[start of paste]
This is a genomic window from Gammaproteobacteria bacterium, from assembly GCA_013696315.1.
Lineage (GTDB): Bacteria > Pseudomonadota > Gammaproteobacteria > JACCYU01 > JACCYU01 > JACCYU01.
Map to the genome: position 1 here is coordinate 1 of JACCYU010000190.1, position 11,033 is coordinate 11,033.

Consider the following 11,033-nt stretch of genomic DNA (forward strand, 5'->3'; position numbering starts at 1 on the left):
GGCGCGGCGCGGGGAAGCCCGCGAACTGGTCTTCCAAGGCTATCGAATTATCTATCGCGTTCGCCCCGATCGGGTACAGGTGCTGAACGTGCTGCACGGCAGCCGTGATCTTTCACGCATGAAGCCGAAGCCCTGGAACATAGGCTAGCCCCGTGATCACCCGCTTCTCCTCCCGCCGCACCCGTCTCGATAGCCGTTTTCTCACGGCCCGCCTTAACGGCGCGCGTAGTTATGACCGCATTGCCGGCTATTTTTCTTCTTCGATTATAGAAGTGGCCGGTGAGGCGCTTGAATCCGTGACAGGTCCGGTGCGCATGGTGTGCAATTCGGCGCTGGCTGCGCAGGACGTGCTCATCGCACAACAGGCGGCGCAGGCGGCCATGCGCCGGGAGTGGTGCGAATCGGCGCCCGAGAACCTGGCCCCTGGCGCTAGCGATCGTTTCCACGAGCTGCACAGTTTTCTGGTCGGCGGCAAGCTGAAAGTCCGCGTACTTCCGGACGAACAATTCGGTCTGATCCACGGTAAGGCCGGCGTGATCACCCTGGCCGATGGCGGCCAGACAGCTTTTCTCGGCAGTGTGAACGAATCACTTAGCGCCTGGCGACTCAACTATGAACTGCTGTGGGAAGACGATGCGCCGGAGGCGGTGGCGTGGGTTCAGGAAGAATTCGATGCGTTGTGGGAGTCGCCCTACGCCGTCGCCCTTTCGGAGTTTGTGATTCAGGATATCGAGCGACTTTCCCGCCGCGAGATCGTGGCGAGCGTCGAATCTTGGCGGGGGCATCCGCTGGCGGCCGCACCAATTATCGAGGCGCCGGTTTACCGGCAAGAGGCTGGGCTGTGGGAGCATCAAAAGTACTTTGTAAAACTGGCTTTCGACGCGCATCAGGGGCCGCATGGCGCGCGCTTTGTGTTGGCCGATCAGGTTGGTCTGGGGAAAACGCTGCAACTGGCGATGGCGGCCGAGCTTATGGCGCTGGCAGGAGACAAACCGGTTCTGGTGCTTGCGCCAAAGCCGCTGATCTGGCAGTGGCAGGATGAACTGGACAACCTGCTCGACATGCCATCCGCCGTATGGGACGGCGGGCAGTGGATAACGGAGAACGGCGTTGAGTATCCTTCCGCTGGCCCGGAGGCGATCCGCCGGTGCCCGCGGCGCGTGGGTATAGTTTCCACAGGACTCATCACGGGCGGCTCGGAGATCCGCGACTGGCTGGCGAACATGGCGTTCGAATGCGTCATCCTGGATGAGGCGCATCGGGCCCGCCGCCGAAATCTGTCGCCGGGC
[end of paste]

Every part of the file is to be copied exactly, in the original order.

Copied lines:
This is a genomic window from Gammaproteobacteria bacterium, from assembly GCA_013696315.1.
Lineage (GTDB): Bacteria > Pseudomonadota > Gammaproteobacteria > JACCYU01 > JACCYU01 > JACCYU01.
Map to the genome: position 1 here is coordinate 1 of JACCYU010000190.1, position 11,033 is coordinate 11,033.

Consider the following 11,033-nt stretch of genomic DNA (forward strand, 5'->3'; position numbering starts at 1 on the left):
GGCGCGGCGCGGGGAAGCCCGCGAACTGGTCTTCCAAGGCTATCGAATTATCTATCGCGTTCGCCCCGATCGGGTACAGGTGCTGAACGTGCTGCACGGCAGCCGTGATCTTTCACGCATGAAGCCGAAGCCCTGGAACATAGGCTAGCCCCGTGATCACCCGCTTCTCCTCCCGCCGCACCCGTCTCGATAGCCGTTTTCTCACGGCCCGCCTTAACGGCGCGCGTAGTTATGACCGCATTGCCGGCTATTTTTCTTCTTCGATTATAGAAGTGGCCGGTGAGGCGCTTGAATCCGTGACAGGTCCGGTGCGCATGGTGTGCAATTCGGCGCTGGCTGCGCAGGACGTGCTCATCGCACAACAGGCGGCGCAGGCGGCCATGCGCCGGGAGTGGTGCGAATCGGCGCCCGAGAACCTGGCCCCTGGCGCTAGCGATCGTTTCCACGAGCTGCACAGTTTTCTGGTCGGCGGCAAGCTGAAAGTCCGCGTACTTCCGGACGAACAATTCGGTCTGATCCACGGTAAGGCCGGCGTGATCACCCTGGCCGATGGCGGCCAGACAGCTTTTCTCGGCAGTGTGAACGAATCACTTAGCGCCTGGCGACTCAACTATGAACTGCTGTGGGAAGACGATGCGCCGGAGGCGGTGGCGTGGGTTCAGGAAGAATTCGATGCGTTGTGGGAGTCGCCCTACGCCGTCGCCCTTTCGGAGTTTGTGATTCAGGATATCGAGCGACTTTCCCGCCGCGAGATCGTGGCGAGCGTCGAATCTTGGCGGGGGCATCCGCTGGCGGCCGCACCAATTATCGAGGCGCCGGTTTACCGGCAAGAGGCTGGGCTGTGGGAGCATCAAAAGTACTTTGTAAAACTGGCTTTCGACGCGCATCAGGGGCCGCATGGCGCGCGCTTTGTGTTGGCCGATCAGGTTGGTCTGGGGAAAACGCTGCAACTGGCGATGGCGGCCGAGCTTATGGCGCTGGCAGGAGACAAACCGGTTCTGGTGCTTGCGCCAAAGCCGCTGATCTGGCAGTGGCAGGATGAACTGGACAACCTGCTCGACATGCCATCCGCCGTATGGGACGGCGGGCAGTGGATAACGGAGAACGGCGTTGAGTATCCTTCCGCTGGCCCGGAGGCGATCCGCCGGTGCCCGCGGCGCGTGGGTATAGTTTCCACAGGACTCATCACGGGCGGCTCGGAGATCCGCGACTGGCTGGCGAACATGGCGTTCGAATGCGTCATCCTGGATGAGGCGCATCGGGCCCGCCGCCGAAATCTGTCGCCGGGC